Multiple Jeopardies Of Haitian Vulnerability: How Socio-Economic And Political Factors Exacerbate Environmental Hazards In Haiti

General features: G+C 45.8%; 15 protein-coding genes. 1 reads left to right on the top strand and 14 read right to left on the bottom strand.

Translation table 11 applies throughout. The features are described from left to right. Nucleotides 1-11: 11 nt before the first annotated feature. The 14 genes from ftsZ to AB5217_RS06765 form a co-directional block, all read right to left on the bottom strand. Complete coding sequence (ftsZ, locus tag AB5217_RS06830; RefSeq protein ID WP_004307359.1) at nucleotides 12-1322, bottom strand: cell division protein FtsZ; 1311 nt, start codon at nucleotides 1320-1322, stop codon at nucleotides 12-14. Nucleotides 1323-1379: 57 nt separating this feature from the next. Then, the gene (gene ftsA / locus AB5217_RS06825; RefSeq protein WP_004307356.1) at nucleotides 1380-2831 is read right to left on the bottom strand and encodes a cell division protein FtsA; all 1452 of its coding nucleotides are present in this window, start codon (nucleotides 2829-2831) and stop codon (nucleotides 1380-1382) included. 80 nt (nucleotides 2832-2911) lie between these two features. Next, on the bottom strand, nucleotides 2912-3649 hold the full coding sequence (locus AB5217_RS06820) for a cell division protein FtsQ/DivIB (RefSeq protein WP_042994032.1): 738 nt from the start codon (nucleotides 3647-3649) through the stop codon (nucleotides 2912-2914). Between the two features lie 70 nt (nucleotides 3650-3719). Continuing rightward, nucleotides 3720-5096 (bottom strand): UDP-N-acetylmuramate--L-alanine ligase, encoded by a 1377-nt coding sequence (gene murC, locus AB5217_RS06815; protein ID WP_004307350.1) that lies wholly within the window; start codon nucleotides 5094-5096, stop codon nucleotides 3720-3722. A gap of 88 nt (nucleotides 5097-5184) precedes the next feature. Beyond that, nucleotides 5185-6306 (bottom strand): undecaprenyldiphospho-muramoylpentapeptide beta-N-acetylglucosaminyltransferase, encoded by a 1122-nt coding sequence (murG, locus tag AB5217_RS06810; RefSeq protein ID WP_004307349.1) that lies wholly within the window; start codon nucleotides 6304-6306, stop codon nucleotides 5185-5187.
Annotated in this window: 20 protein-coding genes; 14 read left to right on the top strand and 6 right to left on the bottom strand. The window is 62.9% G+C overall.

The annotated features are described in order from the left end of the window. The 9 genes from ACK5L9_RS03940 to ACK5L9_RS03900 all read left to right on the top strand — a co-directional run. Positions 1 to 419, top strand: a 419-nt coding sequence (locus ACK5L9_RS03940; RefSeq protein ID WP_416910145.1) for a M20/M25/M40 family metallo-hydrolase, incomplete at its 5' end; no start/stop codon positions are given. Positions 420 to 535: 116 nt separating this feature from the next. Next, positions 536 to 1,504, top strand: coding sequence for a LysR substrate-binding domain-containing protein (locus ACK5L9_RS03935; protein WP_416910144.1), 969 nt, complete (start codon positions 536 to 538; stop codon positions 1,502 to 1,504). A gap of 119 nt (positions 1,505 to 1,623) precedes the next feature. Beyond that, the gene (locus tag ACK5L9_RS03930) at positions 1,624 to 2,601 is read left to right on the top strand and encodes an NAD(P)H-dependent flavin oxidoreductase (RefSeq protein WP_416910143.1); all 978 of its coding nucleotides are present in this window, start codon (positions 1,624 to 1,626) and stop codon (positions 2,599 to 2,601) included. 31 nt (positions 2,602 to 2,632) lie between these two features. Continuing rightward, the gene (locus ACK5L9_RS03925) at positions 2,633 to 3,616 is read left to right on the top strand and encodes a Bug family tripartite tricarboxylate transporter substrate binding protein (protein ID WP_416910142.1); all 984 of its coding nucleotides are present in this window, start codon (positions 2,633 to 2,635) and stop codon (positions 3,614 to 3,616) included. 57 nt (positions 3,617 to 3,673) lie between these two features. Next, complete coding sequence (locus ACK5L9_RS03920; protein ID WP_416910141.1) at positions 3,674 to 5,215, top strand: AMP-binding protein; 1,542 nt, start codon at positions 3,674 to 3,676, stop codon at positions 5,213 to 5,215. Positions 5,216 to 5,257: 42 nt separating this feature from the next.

Environmental hazards reveal geographic, socio-economic, political, and cultural vulnerabilities. While natural hazards are recurring events, their effects are not necessarily natural. The risk of a disaster results from the interaction between human exposure to a natural hazard and the level of vulnerability. Simply, an environmental disaster is normally described as a natural event; however, it should also be characterized as a social phenomenon based on vulnerability and human processes. This thesis aims to analyze the differential vulnerabilities of Haiti in the face of natural hazards. Haiti, the poorest country in the western hemisphere, is a prime example of a Caribbean country that is vulnerable to hazards. Without a national response system or governmental agencies to prepare for or deal with the aftermath of such environmental hazards, the Haitian population is inadequately prepared for recurring natural hazards such as hurricanes. In addition, Haiti's socio-economic and political instability, coupled with the country's geographic location, heightens the level of disaster risk. These conditions make the island particularly vulnerable to recurring natural hazards. Historically, Haiti has suffered many deaths and injuries from the effects of environmental hazards, causing higher casualties than its neighboring countries in the Caribbean Basin. This thesis provides three exemplary cases to illustrate the devastating impacts of natural hazards as a result of socio-economic and political factors that exacerbate multiple jeopardies in Haiti. These causal factors produce unfortunate and deadly outcomes for Haiti and the population, and if not addressed, Haiti will continue to suffer. While natural hazards present socio-economic, political, and environmental challenges in a society, they can be managed with appropriate mitigation measures and preparedness strategies. To yield positive results, development initiatives in Haiti must also be pursued in order to provide lasting improvements in human safety, economic security, and environmental management. The aim of this thesis is to examine six objectives: (1) deconstruct and reconstruct the term natural disaster; (2) explain why the devastating impacts of environmental disasters in Haiti are not necessarily natural; (3) focus on the Haitian population and development rather than a hazard itself; (4) bridge the conceptual division between disaster and development; (5) evaluate the multiple jeopardies (i.e. dangers) of Haitian vulnerability that contribute to environmental disasters; and (6) propose various strategies and recommendations to promote development and disaster planning. In sum, this thesis intends to explain that environmental disasters in Haiti are not due to only to natural causes; they can be prevented or lessened with proper strategies and policies to reduce vulnerability and disaster risk.
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